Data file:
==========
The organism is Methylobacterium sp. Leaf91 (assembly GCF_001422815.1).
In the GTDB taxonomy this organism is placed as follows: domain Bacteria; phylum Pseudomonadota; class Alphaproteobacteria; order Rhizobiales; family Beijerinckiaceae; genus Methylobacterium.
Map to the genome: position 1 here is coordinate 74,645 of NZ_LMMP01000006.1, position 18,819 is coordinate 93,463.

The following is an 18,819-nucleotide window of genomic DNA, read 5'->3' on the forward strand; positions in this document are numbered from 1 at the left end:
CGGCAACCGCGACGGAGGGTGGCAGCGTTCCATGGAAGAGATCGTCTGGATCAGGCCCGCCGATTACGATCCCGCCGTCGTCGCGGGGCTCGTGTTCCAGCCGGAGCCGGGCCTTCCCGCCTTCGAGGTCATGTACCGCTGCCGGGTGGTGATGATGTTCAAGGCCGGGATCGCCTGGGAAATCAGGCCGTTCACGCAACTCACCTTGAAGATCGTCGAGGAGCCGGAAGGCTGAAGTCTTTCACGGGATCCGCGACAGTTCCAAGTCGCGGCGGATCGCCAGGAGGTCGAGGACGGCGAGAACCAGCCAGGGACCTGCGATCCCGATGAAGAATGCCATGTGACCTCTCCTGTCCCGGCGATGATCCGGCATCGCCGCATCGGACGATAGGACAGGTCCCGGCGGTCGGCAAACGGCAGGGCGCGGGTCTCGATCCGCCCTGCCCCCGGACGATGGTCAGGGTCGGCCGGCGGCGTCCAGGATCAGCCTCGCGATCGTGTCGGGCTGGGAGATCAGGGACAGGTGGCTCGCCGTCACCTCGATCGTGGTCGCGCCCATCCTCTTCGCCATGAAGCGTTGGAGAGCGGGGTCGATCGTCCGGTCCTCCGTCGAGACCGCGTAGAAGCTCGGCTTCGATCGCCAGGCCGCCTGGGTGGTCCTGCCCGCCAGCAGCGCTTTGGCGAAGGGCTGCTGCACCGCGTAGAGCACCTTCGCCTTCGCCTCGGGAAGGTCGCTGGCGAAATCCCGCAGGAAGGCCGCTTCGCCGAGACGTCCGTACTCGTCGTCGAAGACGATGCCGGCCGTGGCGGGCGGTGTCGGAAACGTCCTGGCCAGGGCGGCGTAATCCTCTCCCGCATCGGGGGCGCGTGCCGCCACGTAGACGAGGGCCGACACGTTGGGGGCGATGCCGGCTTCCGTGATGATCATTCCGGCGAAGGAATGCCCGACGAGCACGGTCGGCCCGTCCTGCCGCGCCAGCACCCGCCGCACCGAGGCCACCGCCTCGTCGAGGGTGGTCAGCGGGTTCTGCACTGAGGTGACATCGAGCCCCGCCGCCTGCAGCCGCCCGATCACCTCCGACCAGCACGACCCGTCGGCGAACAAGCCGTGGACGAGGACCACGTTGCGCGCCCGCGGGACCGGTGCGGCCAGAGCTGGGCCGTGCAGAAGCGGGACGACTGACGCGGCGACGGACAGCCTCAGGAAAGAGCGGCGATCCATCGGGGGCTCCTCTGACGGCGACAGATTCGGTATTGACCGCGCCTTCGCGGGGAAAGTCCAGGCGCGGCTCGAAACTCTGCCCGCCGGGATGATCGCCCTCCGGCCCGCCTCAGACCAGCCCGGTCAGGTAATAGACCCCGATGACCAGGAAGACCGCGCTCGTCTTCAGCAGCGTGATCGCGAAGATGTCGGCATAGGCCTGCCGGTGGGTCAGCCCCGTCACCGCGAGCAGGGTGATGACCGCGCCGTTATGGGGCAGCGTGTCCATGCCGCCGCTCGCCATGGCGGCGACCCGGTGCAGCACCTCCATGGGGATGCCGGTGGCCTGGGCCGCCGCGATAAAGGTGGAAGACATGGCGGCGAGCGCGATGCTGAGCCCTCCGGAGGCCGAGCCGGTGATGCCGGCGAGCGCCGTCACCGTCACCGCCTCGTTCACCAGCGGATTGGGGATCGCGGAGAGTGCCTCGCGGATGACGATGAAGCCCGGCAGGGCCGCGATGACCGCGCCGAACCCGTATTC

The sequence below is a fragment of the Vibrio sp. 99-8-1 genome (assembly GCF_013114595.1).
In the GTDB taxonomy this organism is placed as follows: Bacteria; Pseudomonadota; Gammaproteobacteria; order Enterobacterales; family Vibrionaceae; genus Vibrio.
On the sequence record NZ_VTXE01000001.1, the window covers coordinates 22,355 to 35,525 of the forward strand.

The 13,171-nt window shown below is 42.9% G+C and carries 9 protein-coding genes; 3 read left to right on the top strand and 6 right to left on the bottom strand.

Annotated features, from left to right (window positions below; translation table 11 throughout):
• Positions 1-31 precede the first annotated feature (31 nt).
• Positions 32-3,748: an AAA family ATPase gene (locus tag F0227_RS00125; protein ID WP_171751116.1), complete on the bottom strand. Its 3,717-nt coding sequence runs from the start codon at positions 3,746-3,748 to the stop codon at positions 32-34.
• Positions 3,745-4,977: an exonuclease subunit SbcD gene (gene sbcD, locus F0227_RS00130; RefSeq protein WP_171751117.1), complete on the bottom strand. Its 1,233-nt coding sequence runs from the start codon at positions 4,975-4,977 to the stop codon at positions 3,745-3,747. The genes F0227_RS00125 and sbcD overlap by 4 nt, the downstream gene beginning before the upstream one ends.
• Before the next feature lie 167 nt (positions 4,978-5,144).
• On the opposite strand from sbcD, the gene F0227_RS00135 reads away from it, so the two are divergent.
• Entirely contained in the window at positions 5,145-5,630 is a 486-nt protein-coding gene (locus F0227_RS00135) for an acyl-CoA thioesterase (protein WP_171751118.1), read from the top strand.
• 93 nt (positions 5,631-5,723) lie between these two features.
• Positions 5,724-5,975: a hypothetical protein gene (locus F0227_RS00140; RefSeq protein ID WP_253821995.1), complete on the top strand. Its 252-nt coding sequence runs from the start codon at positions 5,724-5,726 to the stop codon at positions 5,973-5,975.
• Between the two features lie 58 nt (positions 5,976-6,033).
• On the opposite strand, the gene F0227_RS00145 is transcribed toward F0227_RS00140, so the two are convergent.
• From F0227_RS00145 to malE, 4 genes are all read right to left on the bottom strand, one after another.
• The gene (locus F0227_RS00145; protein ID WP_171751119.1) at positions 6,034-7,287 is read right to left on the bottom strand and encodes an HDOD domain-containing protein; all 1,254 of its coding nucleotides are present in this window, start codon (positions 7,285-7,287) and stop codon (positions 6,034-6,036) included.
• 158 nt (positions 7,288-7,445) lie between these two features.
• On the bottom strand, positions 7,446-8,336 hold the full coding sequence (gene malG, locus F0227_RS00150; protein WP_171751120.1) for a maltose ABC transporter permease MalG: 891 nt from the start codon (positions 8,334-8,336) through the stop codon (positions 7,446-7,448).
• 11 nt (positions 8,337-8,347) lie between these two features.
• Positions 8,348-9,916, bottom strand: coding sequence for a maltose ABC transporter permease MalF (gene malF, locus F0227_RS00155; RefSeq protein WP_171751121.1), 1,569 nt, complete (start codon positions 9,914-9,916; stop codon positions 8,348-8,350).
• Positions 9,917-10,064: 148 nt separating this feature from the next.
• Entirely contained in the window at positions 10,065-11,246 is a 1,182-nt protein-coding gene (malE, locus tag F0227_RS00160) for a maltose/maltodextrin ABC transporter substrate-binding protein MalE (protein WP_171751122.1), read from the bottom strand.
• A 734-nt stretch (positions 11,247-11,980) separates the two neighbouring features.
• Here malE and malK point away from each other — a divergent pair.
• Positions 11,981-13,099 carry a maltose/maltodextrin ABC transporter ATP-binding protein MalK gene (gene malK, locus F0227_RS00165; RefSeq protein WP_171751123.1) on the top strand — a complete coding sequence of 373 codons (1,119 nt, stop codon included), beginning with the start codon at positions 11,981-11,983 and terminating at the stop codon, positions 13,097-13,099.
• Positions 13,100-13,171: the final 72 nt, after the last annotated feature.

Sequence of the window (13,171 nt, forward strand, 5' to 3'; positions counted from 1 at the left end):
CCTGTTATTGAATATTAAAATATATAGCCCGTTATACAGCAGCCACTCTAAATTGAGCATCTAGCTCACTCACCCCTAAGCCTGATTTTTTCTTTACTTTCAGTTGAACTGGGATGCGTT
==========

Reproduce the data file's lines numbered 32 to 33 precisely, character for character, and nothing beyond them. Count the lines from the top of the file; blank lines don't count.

• Positions 13,100-13,171: the final 72 nt, after the last annotated feature.

Sequence of the window (13,171 nt, forward strand, 5' to 3'; positions counted from 1 at the left end):